Always in Pursuit

(Critical Survey of Contemporary Fiction)

When one boils down Stanley Crouch’s ALWAYS IN PURSUIT: FRESH AMERICAN PERSPECTIVES, 1995-1997 to its bare essence, it turns out to be saying that race essentialism, founded on a discredited, biological discourse of race, has to be abandoned in America’s courts, schools, businesses, and university departments of African American studies. However, the Negro culture (he chafes at the term “African American”) has to be respected and developed.

This is a rich position, well worth exploring. Unfortunately, Stanley Crouch is so in love with the sound of his own voice that he sometimes drowns out his own best insights. Much of ALWAYS IN PURSUIT was first published in Crouch’s newspaper columns, and though he tries to fuse these columns together in interesting ways, the simple fact is that very few newspaper columns deserve to be preserved for posterity between the covers of a book. A crime bill that passed two years before ALWAYS IN PURSUIT was published demands, if anything, a thorough, retrospective analysis, and not a simple recycling of an old opinion piece. No writer less enamored of himself could convince himself that such intellectual flotsam and jetsam retains its value long after the facts have changed.

In his pieces on Duke Ellington, Albert Murray, and John Ford, Crouch shows himself to have a keen critical eye (and ear), one quite capable of distinguishing good from mediocre, and great from good. When it comes to evaluating people, though, Crouch seems to have one criterion: success counts. The late Secretary of Commerce, Ron Brown, is presented in glowing terms; Christopher Darden, however, is a whiner for wanting to tell his side of the story about why the O. J. Simpson prosecution failed. Johnny Cochran, by contrast, proves to be a genius for beating the apparently incapable Mr. Darden.

As a showcase for Crouch’s ability to opine on the wealth and poverty of American culture, this collection of essays is a success. As a forum for serious discussion on serious issues, the best that can be said for it is that it is not empty of merit.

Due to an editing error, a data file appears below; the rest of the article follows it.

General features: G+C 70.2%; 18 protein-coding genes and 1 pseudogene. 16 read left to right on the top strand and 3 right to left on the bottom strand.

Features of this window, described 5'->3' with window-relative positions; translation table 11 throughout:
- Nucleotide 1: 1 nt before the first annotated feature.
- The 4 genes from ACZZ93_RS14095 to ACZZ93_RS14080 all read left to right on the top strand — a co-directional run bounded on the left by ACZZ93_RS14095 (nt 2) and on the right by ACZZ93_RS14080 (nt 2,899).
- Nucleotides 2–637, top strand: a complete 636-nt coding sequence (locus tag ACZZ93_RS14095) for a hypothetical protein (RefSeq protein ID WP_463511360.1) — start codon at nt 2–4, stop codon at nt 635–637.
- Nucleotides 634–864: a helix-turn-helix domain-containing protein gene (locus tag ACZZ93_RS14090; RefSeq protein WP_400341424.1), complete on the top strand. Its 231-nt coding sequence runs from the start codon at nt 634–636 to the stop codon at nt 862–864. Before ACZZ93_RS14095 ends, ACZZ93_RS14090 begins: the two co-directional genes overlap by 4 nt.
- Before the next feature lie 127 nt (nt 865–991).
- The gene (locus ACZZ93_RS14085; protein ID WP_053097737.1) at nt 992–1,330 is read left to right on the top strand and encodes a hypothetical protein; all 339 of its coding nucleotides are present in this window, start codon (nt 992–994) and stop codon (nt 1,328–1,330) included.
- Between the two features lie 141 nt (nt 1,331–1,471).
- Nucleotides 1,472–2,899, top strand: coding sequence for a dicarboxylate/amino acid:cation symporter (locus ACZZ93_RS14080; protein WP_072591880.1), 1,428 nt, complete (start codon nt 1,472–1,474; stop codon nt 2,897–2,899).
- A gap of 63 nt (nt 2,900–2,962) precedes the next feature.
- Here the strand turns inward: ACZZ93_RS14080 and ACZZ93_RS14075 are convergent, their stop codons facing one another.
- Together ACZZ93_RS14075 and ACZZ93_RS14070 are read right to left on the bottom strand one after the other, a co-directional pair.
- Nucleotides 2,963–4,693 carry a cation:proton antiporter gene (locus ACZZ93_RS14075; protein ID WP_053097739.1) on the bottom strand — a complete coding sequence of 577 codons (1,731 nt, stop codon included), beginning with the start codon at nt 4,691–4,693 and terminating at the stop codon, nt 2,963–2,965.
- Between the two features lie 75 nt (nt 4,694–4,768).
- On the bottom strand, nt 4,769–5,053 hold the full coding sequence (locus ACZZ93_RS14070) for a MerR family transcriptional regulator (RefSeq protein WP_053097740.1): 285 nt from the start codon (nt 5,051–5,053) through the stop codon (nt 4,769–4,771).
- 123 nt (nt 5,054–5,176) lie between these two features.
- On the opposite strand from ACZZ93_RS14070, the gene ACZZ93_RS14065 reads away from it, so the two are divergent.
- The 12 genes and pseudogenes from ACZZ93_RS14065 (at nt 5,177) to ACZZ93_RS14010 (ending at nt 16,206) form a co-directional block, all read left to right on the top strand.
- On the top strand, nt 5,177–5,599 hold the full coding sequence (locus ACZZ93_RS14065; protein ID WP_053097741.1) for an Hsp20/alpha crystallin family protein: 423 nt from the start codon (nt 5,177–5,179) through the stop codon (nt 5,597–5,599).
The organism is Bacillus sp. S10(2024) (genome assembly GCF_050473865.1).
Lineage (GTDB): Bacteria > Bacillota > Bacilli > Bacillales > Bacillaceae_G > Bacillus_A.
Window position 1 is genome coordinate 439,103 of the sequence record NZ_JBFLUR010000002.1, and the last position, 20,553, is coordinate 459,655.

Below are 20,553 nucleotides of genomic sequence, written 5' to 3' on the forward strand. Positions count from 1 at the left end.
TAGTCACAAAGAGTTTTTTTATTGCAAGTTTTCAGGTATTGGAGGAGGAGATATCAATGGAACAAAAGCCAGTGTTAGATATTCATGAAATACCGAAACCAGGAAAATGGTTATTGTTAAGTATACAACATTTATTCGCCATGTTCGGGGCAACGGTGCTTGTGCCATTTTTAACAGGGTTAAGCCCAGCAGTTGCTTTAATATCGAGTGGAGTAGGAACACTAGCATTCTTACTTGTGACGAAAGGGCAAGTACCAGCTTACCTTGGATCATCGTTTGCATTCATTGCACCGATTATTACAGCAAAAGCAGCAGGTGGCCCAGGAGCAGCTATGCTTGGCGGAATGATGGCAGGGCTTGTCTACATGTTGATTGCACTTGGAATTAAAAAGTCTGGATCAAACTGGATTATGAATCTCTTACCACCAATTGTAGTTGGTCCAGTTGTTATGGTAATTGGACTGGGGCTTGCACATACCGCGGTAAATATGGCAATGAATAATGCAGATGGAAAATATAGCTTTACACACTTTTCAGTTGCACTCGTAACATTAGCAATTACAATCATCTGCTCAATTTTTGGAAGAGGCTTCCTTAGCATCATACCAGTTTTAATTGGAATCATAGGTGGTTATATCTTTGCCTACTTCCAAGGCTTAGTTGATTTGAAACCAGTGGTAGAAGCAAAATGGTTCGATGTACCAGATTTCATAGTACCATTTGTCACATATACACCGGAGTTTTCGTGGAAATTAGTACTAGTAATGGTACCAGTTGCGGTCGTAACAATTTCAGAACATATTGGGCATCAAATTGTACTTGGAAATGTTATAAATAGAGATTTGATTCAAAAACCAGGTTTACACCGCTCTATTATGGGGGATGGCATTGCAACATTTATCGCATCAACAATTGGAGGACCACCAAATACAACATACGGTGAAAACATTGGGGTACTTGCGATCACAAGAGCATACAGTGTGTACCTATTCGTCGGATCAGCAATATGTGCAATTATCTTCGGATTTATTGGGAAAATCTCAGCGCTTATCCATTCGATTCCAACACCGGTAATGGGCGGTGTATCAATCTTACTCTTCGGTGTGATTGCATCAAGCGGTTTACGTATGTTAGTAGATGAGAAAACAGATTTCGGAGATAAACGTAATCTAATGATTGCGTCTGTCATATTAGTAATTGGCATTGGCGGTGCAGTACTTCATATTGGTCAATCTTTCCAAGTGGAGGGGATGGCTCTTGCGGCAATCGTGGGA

Sources for Further Study

Booklist. XCIV, December 1, 1997, p. 586.

Emerge. IX, April, 1998, p. 68.

Kirkus Reviews. LXV, December 1, 1997, p. 1749.

The New York Times Book Review. CIII, February 8, 1998, p. 12.

Publishers Weekly. CCXLIV, November 24, 1997, p. 58.

The Village Voice. March 17, 1998, p. 124.

The Virginia Quarterly Review. LXXIV, Summer, 1998, p. 426.

Always in Pursuit

(Literary Masterpieces, Critical Compilation)

For years the New York Daily News, which publishes a regular column by Stanley Crouch in which many of the essays included in Always in Pursuit first appeared, published a sports column by the crusty, cranky sportswriter Dick Young titled “Young Ideas.” The title was something of a joke: Although Young had indeed been on the cutting edge of sports journalism at one time in his career, by the time he became a Daily News columnist, he had already calcified into a cranky version of himself, and the misnomer that attempted to hide this fact inevitably called attention to the emptiness of his bombast. In adding the subtitle, Fresh American Perspectives, to his new collection of essays, Always in Pursuit, Stanley Crouch risks making a similar mockery of himself if the reader does not happen to find his perspectives fresh. In fact, some of them do live up to the billing of “fresh” but, occasionally, only because they express ideas that have been around long enough that there are no longer many people expressing them. Yet whether or not his perspectives are “fresh,” they are definitely his own, and he will certainly argue them with anyone willing to listen.